With him is Jeff Schott, another friend who I've known for many years, Senior Fellow at the eminent Washington think tank, the Peterson Institute. Jeff, as well, has brought experience as a commentator, as an author, as an analyst, very knowledgeable about all aspects of international trade and highly knowledgeable about the Canada-US dimension.
And we Canadians know that often in the U.S. and in Washington the Canadian dimension may not be as appreciated as it should be, and Jeff is one of those persons who has a high degree of knowledge of the importance of the Canada-US dimension.
So we are going to talk about scenarios I think, including the possibility of no NAFTA. I mean, it is one thing to say and important to say that the relationship between Canada and the United States is so strong, that NAFTA is so important it is going to continue, and it is going to be updated and modernized.
But what I would like the panel to address and comment on is what happens if it doesn't go that way. What are the possibilities under the current situation of an updated NAFTA? Where are these negotiations likely to go, and what would happen if the President decided that the United States would issue its intention to withdraw from the NAFTA? These are things I think we need to talk about in going forward.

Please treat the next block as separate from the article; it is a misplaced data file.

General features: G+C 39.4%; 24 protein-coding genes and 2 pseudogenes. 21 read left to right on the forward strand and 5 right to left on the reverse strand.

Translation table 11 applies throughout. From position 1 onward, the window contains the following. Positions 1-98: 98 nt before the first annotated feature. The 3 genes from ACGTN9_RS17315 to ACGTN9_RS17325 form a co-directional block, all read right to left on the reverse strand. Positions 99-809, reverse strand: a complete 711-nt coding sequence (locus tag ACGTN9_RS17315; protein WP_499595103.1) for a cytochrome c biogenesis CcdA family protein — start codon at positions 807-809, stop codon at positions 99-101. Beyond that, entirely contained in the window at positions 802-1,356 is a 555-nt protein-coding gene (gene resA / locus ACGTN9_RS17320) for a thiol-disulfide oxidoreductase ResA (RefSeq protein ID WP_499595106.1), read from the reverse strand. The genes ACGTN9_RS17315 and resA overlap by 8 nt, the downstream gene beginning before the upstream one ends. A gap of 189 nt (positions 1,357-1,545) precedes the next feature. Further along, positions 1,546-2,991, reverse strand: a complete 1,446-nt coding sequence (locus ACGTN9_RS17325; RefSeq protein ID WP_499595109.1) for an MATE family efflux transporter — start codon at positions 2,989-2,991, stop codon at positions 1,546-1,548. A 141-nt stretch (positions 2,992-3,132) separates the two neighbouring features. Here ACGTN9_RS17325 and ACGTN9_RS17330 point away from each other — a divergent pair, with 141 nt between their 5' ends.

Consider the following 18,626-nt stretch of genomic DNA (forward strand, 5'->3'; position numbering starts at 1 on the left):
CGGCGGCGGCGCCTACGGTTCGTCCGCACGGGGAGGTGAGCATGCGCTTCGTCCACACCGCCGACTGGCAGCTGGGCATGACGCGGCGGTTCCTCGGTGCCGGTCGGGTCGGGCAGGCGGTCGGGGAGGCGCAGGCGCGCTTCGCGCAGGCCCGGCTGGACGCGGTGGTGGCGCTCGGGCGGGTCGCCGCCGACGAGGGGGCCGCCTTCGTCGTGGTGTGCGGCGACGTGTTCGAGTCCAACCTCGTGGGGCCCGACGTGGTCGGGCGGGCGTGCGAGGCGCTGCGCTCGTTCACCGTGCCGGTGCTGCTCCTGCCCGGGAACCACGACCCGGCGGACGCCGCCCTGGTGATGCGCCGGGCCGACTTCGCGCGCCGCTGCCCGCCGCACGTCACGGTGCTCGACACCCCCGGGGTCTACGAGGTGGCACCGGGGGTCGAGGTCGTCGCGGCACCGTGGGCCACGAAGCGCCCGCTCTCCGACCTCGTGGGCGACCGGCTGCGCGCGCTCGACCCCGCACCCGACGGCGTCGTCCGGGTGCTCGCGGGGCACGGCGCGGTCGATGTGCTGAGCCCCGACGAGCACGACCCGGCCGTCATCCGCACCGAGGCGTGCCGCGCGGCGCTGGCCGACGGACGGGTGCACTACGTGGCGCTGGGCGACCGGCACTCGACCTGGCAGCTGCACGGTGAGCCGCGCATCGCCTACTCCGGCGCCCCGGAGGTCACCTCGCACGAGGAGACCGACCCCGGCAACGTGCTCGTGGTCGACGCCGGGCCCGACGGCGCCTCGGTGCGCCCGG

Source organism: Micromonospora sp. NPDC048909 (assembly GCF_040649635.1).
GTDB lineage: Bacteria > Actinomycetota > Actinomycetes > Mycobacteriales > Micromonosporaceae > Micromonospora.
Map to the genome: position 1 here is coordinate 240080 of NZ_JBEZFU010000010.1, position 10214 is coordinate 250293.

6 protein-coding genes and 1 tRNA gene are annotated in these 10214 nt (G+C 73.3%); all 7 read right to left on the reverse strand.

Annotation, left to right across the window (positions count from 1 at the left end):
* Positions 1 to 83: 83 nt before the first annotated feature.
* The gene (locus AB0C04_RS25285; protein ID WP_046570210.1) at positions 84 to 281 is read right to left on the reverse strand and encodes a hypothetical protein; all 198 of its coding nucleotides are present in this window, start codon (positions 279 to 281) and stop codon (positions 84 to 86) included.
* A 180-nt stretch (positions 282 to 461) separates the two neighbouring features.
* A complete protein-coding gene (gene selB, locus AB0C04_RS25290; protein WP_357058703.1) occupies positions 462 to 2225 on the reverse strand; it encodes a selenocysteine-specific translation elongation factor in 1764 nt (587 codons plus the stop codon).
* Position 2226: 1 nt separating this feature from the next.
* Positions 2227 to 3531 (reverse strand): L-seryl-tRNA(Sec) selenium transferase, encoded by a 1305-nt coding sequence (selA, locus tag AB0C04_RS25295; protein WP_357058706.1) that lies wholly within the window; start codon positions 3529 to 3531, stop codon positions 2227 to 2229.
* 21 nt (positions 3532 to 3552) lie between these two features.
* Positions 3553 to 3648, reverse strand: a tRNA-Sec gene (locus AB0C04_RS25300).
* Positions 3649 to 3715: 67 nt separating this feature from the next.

Our plans were for John Magnus to go first. Obviously, he can't, and then to be followed by Peter and Jeff. So recognizing John is not here, why don't we start with Peter, and Peter, you are deeply involved--deeply involved in the NAFTA renegotiations.
I know there are things you can't talk about, but hopefully, there are things you can talk about, and I would like you to give your views on scenarios. Where are we going with this thing?
MR. CLARK: Well, Larry, I had one view when I woke up; went through the evening reports, and I had another view just before I got on the plane, and by the time I had got off the plane, it had changed again.
MR. CLARK: So I thought that the suggestion that we could come up with an agreement in principle by the end of this week first and by the end of the month was highly, highly ambitious. But I've been dealing with U.S. officials and U.S. Government for a long time, and I am never surprised at what they manage to do if they really want to do it.